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Children have fun and learn at asthma camp

Cape Gazette of Lewes, Delaware

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Counselors teach awareness

When Cameron Taylor was diagnosed with asthma at age 2, his mother Tina Bradbury didn't know what to expect. "His asthma would be triggered by pollen, smoke, dust, or even when he exercised," she said. "It could be really scary."

Cameron, 9, describes his attacks as coughing that he worries he can't stop.

This will be Cameron's fourth year attending Asthma Camp in Lewes. The American Lung Association in Delaware's Asthma Camp is hosted by Children's Beach House with support from Beebe Healthcare's Respiratory Services and Delaware Technical Community College's respiratory therapist program.

The camp aims to teach children on their level about asthma, what causes it, and how they can take action to prevent it or control it.

"The counselors at asthma camp really know how to talk to the kids," said Christopher Steele, director of Respiratory Services at Beebe. "They use fun games and exercises to explain the respiratory system."

During the check-in process, a physician checks each child and reviews his or her chart to make sure the child is healthy enough to attend the three-day two-night camp. Respiratory therapists from both Beebe and the Delaware Tech program are on hand each day to monitor the children for any health issues.

"As the mother of a child with asthma, it puts me at ease knowing that all these healthcare professionals are watching out for the kids," said Shannon Pencek, whose son Connor, 10, has attended the camp for two years. "Connor has had breathing issues since birth and likely could not attend other traditional sleep-away camps. It's really great to have this camp here, and I am confident that he will be safe and have fun without worrying about his asthma."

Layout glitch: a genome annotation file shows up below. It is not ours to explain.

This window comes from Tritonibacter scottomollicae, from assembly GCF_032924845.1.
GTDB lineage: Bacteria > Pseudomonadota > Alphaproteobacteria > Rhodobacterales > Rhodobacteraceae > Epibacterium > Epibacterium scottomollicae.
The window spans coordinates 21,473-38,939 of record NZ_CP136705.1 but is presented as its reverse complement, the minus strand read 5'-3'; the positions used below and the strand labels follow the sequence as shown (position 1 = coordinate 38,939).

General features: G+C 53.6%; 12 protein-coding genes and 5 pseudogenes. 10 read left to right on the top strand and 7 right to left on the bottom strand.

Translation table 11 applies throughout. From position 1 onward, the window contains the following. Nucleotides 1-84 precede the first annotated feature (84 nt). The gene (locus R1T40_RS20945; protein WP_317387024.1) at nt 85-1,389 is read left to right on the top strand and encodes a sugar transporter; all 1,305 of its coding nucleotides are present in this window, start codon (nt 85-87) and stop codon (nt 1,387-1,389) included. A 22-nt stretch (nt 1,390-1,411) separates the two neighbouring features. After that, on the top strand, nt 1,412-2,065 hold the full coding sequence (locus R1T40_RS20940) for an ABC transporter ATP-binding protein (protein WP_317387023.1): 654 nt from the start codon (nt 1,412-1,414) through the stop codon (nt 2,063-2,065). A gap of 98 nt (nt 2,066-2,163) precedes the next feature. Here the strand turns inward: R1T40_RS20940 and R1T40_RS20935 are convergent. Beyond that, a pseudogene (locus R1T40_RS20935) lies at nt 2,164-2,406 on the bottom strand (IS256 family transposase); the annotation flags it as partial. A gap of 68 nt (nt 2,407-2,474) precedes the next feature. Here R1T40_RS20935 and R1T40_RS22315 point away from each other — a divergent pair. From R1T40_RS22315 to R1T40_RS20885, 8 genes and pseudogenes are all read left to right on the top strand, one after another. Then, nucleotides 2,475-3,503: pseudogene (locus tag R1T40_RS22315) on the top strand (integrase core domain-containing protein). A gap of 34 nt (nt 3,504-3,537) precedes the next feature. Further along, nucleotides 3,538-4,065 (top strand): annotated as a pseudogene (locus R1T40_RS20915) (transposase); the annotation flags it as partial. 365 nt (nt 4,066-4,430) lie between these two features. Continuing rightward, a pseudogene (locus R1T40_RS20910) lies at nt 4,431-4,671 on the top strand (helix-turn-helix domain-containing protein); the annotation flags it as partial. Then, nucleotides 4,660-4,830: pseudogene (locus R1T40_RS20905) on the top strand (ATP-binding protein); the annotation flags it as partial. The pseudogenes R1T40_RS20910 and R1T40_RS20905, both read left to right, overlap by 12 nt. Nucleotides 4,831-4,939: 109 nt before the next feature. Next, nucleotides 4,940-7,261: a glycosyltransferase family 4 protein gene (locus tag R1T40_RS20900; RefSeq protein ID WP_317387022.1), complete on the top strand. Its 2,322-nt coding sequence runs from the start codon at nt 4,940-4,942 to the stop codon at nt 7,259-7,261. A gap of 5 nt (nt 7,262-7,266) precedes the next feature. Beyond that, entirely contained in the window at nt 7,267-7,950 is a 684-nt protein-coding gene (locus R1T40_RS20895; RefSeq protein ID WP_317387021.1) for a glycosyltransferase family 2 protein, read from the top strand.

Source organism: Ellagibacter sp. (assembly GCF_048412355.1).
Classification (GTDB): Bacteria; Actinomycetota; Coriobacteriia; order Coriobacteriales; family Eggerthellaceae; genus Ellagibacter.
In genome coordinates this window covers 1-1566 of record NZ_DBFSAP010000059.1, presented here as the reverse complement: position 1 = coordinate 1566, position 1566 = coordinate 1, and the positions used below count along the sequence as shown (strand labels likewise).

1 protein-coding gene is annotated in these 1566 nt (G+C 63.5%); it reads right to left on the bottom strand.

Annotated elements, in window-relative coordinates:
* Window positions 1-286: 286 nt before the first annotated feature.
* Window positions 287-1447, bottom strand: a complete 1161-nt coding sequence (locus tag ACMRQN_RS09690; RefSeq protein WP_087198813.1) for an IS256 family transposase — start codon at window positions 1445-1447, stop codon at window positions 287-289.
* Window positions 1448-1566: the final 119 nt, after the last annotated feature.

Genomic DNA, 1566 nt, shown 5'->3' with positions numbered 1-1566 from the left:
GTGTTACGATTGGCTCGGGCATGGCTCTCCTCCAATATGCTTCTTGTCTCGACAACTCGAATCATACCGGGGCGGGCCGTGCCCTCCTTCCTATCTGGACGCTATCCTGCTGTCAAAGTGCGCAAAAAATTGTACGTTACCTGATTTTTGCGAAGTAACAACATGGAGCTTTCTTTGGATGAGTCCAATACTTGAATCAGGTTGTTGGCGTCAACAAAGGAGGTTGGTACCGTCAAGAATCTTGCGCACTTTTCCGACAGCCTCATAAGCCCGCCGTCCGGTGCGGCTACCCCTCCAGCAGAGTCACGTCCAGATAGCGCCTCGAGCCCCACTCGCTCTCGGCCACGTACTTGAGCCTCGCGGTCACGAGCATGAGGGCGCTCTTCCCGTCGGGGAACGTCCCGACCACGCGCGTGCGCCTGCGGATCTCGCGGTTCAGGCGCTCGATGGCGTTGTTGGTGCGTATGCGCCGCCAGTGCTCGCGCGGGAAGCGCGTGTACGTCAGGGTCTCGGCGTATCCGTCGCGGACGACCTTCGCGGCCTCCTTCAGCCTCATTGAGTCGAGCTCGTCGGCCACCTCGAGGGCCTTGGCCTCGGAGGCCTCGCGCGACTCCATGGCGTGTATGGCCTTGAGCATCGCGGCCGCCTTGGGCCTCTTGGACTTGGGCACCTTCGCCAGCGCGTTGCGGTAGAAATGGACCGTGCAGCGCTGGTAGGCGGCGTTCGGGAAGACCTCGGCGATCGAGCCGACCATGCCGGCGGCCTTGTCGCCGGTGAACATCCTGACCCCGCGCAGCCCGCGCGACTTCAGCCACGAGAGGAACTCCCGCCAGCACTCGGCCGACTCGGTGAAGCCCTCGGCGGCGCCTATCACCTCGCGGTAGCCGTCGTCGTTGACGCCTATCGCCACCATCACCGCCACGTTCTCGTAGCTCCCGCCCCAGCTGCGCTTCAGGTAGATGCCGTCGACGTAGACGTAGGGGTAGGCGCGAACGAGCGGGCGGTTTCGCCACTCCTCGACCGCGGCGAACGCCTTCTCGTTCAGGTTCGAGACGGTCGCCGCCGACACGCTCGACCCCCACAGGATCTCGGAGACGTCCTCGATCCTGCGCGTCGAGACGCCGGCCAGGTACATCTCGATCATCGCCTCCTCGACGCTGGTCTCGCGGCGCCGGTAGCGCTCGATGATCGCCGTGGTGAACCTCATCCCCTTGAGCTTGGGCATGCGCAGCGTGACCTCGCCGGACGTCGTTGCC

Dawn Adili-Khams, a respiratory therapist at Beebe, worked at the camp while she was in school. Then, when her son was diagnosed with exercise-induced asthma, she signed him up.

"I like that they teach us what triggers our asthma and about the respiratory system," said Daniel Adili-Khams, 12, who attended the camp for two years. "I love playing soccer, so I learned the importance of taking my inhaler before starting to play."

Steele said, "The goal is that the more you know about asthma, the more you can control it and understand what causes it."

Asthma is a chronic or long-term lung disease that causes inflammation and narrowing of the airways. Common characteristics of asthma include wheezing, chest tightness, shortness of breath, and coughing at night or early in the morning. Asthma typically starts during childhood and when poorly controlled can prevent children from participating in common activities such as miming, horseback riding, and various sports. The key to improving the quality of life for a child with asthma is education.

The Asthma and Allergy Foundation of America designates May as National Asthma and Allergy Awareness Month. It's a peak season for asthma and allergy sufferers, and a perfect time to educate about these diseases.

Ten people a day die from asthma. Asthma affects 24 million Americans, and there is no cure. About 6.3 million children under the age of 18 suffer from asthma. In addition, more than 50 million Americans have all types of allergies — pollen, skin, latex and more.

This year's Sussex County Asthma Camp will be held Saturday, July 9 through Sunday, July 10, at the Children's Beach House on Lewes Beach. The goal of Asthma Camp is to teach children about asthma and how to manage their disease while having fun at the same time.

During camp, asthma education is provided through arts and crafts and also through games such as asthma bingo. Topics for asthma education include proper spacer technique; the difference between maintenance medications and rescue inhalers; how to recognize and avoid asthma triggers; and the benefits of properly controlled asthma. The campers interact and make friends with other children dealing with the same chronic disease. Over the years, campers have looked forward to seeing their friends from previous years and have often communicated with one another throughout the year.

Any child between the ages of 7 and 11 with moderate asthma is eligible to attend camp. The cost for the camp is $50, and there are scholarships available through the American Lung Association for those in need of financial assistance. Camp enrollment is done on a first-come, first-served basis and is limited to 25 campers. For more information, contact Sarbrown@Beebehealthcare.org or 302-645-3300, Ext. 5764.

Sara Brown, BS, RRT, is a lead respiratory therapist at Beebe Healthcare. She has more than 12 years of experience as a registered respiratory therapist, and has worked at Beebe for more than two years.



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Original Publication Date: May 31, 2016



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